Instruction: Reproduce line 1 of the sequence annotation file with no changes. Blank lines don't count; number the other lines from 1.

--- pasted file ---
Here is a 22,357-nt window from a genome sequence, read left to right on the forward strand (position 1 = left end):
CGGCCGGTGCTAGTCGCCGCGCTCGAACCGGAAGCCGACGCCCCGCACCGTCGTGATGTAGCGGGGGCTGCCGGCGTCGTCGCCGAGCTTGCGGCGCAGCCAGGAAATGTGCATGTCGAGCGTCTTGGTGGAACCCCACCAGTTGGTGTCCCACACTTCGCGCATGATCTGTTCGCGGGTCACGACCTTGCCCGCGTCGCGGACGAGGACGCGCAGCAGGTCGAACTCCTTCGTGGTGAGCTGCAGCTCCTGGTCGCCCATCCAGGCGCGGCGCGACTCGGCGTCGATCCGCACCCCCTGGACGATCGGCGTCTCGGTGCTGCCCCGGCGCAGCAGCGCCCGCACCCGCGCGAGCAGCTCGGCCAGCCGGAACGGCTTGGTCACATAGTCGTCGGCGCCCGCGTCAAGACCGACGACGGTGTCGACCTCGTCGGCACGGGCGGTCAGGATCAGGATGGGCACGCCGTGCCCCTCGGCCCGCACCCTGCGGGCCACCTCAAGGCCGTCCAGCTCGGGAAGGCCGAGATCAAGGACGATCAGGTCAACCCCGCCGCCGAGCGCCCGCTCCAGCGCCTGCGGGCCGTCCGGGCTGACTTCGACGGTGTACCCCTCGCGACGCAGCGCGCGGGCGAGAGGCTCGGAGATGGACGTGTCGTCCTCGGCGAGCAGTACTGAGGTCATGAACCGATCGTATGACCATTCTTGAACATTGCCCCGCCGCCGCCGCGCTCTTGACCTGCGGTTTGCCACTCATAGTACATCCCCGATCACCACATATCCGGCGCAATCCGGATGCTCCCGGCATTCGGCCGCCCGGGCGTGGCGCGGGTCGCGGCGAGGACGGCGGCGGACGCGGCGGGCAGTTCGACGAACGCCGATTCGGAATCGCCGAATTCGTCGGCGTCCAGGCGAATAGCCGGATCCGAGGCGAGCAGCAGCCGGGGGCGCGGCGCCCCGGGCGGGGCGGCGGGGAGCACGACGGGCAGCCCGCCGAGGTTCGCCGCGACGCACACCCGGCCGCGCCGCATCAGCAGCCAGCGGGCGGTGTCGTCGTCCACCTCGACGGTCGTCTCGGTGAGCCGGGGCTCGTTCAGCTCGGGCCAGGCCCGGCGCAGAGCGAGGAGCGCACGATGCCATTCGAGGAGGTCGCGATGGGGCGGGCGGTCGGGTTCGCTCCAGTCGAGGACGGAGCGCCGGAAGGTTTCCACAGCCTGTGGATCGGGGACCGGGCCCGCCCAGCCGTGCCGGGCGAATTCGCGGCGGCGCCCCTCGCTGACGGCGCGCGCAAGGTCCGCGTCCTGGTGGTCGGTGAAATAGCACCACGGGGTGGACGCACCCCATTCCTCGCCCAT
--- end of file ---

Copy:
Here is a 22,357-nt window from a genome sequence, read left to right on the forward strand (position 1 = left end):